ifland, N.b.E. of Dartmouth inlet, and 
W.b.N. of Litburne inlet, and runs on 
no lefs than fix feet foundings under 
the N.E. fide of Newcaftle ifland. But 
veffels of eleven or twelve feet draught, 
taking Hawke channel, bound to or from 
Penfaeola, or its contiguous places, mud 
crofs the Martier iflands through the 
more fouthern paflage, called Egmont 
channel, of which I have advanced fully 
what was neceffary : I will therefore con- 
clude with the direction through Egmont 


[ 24 ] 

channel. The fouth-wefternmoft point of 
Huefo is remarkable by the rocks thereon, 
nioftly above water: veffels from the, 
fouthward in the ftream Hand in through 
Hoiburne inlet ; as alfo veffels coming 
down Hawke . channel, after clearing the 
laid rocky point in Huefo, ftand in due 
north half a mile to the weft of Huefo, 
and run up until they bring; the faid 
rocky point to bear S.S.E. a-ftern, 
then lay N.N.W. and purfue that courfe 
until the (heals both of Huefo and Tor- 
tugas are cleared ; from which time they 
will fcon increafe their water, as they 
advance in Richmond bay : veffels again 
coming from the northward of the gulf 
may fee the faid rocky point, when within 
i6i- feet foundings before the Tortuga 
and Huefo banks draw up both fides of the 
channel, whence they bring the rocky point 
in a S.S.E. direction a-head, and follow 
that courfe (confulting eye and lead) un- 
til they {hut up the two points of the 
firft fmall bay on the north fide of Huefo • 
then come to a fafe anchor, or ftand 
due fouth out through Hoiburne outlet 
into the ftream, with which they will 
meet after four knots run, provided 
they chufe the of the fhoals 
and reefs of the Martiers"; but in cafe 
they chufe the infide of the fhoals and 
reefs through Hawke channel, then 


[ *5 1 

clear the rocky point with a fouth courfe 
of a full half-mile's run, and draw up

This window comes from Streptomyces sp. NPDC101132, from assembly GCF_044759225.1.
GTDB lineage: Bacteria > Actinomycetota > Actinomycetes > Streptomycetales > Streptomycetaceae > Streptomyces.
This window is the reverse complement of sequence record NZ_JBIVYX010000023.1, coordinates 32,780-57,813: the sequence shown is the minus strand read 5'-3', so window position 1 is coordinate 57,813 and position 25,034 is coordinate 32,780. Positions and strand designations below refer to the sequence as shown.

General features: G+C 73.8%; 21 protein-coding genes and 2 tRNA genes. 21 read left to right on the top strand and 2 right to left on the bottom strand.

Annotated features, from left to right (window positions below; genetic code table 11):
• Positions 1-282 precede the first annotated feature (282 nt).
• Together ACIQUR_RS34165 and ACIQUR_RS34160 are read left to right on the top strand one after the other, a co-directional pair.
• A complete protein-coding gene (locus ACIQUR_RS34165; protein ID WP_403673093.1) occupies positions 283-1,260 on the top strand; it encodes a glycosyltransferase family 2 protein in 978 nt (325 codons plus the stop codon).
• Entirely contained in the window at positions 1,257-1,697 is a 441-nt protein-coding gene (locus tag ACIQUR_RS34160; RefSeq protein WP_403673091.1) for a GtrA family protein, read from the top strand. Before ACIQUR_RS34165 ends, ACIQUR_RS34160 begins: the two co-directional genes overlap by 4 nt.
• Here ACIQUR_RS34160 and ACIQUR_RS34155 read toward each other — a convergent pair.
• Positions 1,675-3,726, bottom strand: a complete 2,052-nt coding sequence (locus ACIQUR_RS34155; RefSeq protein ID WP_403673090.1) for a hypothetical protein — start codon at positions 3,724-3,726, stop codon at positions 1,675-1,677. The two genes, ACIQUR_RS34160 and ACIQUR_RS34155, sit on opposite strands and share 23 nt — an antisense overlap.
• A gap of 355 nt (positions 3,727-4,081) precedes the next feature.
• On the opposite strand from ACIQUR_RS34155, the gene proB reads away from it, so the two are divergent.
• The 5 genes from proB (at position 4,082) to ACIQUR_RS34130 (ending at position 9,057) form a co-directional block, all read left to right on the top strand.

E.b.S. along the fouth fhores of the 
iflands Huefo, Fitzherbert, &c. farther 
keeping an offing, from the iflands in ge- 
neral, of a league parallel to the range 
of them all, (confulting eye and lead) 
will meet with the befl; water to anchor 
every evening, and to proceed as far 
as Bifkaino ifland, where without diffi- 
culty, if the wind is wefterly or fouth- 
erly, they may run into the Florida 
ftream, which is there in fight. Before 
I conclude, I think it neceffary to ob- 
ferve, that flood and ebb keep equal 
tides upon the Atlantic coaft as far fouth 
as Ofwald, Laurence, Paradizos, Sol- 
diers, Knox, and Pollock iflands, where 
it floods feven hours and ebbs feven, 
after which it floods five hours and ebbs 
five : at the Matance ifland, or Spencer 
inlet, it never keeps any regularity ; and 
fo on as far as Huefo, 


Having obferved the different Variations of the Compafs from the Dry 
Tortugas to Cape Florida, I hope, adding to the Conclufion or" thefe 
Obfervations all Variations as far as I have traced them to the 
Northward, and acrofs the Oce^n to Europe, wiii not be an unne- 

cessary Supplement, viz. 

IV. Longi- 


' Variation. 

tuae from 


o / // 





8r o o 

26 £o 


24 52 E. 


27 20 




27 40 



81 30 

28 20 


> vaj 


81 40 

28 40 



82 20 

29 40 

1 ^ 


82 30 

30 10 




82 39 20 

3° 3° 




80 42 43 

32 40 




77 30 

33 30 





35 3° 







71 30 

38 30 



66 42 

39 ° 








53 30 




46 30 

42 20 



43 10 

43 40 



40 30 

44 30 




45 30 



3* 50 

46 28 



29 40 

47 29 



28 40 


J 7 



r 9 39 

49 22 



12 30 

49 4° 




M 44 3 

49 3 6 


9 17 54 

46 36 




7 5o 13 








6 31 46 







1— < 

6 58 46 

49 15 


►— « 



5 1 o 49 5 o ditto 

Bottom and Situation* 

at Grenville, alias Jupiter's inlet. 

near Hi:Kborou^h, alias Ays inlet. 

.about Spaniih Adm ral creek. 

fouth of <ape Canaveral. 

near IMuIkitc inlet. 

at St, Aupuiiine. 

at the mouth of St. Juan's. 

at the mou h of St. Mary's. 

at Caarh.:-Town. 

at fea in the foundings, 

the Gul^ ilream. 
n dittea 
n ditto. 
n the ocean, 
n ditto. 
n ditto. 
n ditto, 
n ditto. 
n ditto, 
n the Gulf, 
n ditto. 
n the Ocean, 
n ditto. 
n ditto, 
n ditto. 

150 fath. very foft bottom fcarce 
perceptible, white fand. 
75" ditto, on middling foft bottom, 
fine grey fand, pieces of 
pearl-mother, and red 
6£ ditto, hard bottom, coarfe grey 
fand, fmall black itones, 
broken yellow and faw- 
duft-like (hells. 
70 ditto, hard bottom, grey fine 
fand, broken pearl-mo- 
ther, yellow ihells and 
white pebbles. 
70 ditto, hard bottom , coarfe grey 
fand faw-dufl-like, and 
large broken, with fmall 
whole fhells. 
60 ditto, on very hard bottom, 
eoarfe yellow fand, and 
large broken fhells.